As guest Artistic Director for 'The Cosmic Synthesis of Sun Ra and Afrofuturism' at Harlem Stage, funk rock icon Nona Hendryx brings audiences to other dimensions.
Colin Stetson discusses his process for scoring film and artistic satisfaction it gives him. "I get to invent a new array of solutions with novelty and identity. I hope the music has not existed in the particular guise and aesthetic before that."
On Lake Constance, composer Davide Rossi and Matt Hales (better known as the voice behind Aqualung) have pooled their respective talents to craft highly evocative, sophisticated soundscapes from swathes of cool, digital textures and towering layers of majestic strings.
Katie Jane Garside, former front person for Daisy Chainsaw, and veteran of a long line of experimental and exhilarating acts offers up Liar, Flower's Geiger Counter. "I was never really keen on the word cathartic, but I think there's a sense of release. That word would not sit too uncomfortably with me."
An accompaniment to Beth B's documentary of the same name, Nick Soulsby's book is the first comprehensive overview of Lunch's creative campaign of resistance, a celebration of pleasure as the ultimate act of rebellion. Enjoy this excerpt courtesy of Jawbone Press.
Able to write and sing the blues, gospel, folk, rock and alt-country with the same amount of true grit and passion, Lucinda Williams comes out swinging while discussing her explosive new album during these troubled times.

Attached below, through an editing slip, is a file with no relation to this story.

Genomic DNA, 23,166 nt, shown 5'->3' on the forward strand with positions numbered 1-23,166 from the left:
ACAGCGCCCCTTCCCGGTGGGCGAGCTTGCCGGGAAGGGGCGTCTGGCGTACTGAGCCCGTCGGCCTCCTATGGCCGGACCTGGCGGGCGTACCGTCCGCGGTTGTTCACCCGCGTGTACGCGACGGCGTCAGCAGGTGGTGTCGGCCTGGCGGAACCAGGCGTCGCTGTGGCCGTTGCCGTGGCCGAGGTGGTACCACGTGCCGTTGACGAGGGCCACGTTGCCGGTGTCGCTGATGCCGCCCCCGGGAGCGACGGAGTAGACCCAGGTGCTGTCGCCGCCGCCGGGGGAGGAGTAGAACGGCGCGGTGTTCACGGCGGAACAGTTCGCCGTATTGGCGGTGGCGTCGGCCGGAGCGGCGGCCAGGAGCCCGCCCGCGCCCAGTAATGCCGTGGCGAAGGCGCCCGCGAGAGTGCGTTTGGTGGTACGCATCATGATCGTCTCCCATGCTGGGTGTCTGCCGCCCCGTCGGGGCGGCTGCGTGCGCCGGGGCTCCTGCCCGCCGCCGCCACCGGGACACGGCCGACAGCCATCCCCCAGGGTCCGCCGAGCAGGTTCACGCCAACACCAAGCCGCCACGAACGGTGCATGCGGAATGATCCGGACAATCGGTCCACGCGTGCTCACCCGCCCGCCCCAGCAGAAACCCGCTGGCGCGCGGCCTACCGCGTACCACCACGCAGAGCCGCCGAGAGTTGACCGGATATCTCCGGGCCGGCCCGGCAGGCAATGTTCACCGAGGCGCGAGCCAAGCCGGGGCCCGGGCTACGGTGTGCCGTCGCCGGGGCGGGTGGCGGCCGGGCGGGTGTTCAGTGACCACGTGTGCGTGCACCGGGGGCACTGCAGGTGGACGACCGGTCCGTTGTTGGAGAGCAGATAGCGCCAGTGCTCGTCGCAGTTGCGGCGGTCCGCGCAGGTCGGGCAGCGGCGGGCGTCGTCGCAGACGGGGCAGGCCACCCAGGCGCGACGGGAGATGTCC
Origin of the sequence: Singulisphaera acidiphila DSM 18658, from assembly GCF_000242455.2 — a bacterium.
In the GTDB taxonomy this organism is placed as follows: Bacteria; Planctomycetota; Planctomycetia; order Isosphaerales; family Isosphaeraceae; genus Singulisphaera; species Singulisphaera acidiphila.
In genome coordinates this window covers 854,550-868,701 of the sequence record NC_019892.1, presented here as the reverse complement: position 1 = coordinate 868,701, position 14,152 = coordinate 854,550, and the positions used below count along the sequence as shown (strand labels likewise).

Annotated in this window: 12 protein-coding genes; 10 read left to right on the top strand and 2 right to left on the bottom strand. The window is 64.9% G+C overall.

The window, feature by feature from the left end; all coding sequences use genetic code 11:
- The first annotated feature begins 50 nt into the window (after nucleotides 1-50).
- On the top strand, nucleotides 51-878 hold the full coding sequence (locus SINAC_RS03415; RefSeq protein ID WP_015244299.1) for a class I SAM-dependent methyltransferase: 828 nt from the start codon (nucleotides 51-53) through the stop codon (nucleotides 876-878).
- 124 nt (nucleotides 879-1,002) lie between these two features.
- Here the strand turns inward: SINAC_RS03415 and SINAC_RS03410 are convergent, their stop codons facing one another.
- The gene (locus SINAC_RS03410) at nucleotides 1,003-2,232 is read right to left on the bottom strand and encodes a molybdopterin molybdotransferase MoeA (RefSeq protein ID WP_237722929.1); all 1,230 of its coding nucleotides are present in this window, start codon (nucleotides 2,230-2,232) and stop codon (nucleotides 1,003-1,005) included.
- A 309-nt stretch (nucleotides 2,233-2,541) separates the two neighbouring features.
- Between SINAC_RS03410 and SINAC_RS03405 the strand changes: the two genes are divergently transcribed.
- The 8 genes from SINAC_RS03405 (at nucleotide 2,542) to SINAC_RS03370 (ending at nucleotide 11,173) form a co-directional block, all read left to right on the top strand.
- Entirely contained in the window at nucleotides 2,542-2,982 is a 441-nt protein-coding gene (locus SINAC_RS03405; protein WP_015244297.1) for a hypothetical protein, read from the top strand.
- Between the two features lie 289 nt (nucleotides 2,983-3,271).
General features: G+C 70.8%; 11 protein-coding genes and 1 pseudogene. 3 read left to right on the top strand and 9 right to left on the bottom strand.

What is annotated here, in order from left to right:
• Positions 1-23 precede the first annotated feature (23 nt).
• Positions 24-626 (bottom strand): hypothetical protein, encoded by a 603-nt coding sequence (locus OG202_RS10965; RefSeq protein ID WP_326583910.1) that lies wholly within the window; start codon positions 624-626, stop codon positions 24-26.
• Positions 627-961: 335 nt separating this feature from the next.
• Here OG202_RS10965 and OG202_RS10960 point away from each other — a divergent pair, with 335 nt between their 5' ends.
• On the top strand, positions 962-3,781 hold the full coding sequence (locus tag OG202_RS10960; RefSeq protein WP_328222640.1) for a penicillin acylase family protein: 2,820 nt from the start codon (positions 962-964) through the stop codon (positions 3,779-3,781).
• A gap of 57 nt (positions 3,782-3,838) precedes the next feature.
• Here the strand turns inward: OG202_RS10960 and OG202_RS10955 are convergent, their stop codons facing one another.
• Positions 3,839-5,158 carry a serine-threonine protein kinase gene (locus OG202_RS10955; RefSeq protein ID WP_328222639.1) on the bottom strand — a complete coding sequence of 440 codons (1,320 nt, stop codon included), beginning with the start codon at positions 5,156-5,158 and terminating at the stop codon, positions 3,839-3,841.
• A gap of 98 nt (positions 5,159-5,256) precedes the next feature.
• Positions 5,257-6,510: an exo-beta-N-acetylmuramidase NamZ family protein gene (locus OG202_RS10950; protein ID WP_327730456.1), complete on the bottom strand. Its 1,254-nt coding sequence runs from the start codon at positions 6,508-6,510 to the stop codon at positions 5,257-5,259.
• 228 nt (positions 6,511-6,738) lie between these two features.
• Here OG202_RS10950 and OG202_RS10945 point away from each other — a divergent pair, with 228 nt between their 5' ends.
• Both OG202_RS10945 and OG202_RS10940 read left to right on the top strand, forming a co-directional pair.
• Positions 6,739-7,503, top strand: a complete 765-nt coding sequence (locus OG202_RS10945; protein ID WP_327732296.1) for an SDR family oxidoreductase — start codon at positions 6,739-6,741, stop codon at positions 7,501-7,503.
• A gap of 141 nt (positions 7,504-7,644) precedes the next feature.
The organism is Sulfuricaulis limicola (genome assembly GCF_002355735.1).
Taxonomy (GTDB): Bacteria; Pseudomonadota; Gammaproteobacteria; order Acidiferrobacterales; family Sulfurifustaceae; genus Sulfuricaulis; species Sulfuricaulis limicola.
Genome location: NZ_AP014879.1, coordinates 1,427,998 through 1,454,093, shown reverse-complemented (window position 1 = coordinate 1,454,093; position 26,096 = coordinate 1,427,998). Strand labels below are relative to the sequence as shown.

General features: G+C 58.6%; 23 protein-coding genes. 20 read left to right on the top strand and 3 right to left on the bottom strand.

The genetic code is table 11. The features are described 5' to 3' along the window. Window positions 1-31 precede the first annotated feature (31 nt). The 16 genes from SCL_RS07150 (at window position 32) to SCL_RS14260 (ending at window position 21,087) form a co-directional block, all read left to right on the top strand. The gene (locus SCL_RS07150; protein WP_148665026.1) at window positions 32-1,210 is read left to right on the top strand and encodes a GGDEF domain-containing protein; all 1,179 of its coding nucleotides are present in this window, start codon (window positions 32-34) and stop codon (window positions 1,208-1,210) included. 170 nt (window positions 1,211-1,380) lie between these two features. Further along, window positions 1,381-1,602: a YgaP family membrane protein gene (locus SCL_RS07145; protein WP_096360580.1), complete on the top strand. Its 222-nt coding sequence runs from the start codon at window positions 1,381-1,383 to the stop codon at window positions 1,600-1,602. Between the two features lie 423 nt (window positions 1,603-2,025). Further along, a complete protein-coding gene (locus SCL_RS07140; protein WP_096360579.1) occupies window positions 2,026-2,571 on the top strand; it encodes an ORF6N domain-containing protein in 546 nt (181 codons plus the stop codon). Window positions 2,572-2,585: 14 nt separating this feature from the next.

A random comment thread on Wesley Stace's Facebook page inspired a collaborative effort to bring together cover versions of his vast catalog with artists like Josh Ritter, Graham Parker, Gary Louris, Chris von Sneidern, and the Minus 5.
PopMatters speaks with Midwestern folkie Peter Oren about his new album, The Greener Pasture, which is both a polemic on technology and further proof of his unique, sophisticated songwriting skills.
At Severed Heads' third-last show in New York, after decades of playing electronic, art-pop, Tom Ellard swung a noose around his band's head and, with an imitable grin, slowly pulled tighter. After 40 years, Severed Heads is done, and Ellard muses on his long career.
Folk artist Julian Taylor's video for his powerfully nostalgic song, "The Ridge", sets a soundtrack to scrapbooked childhood memories showcasing growing up as an Indigenous person of color.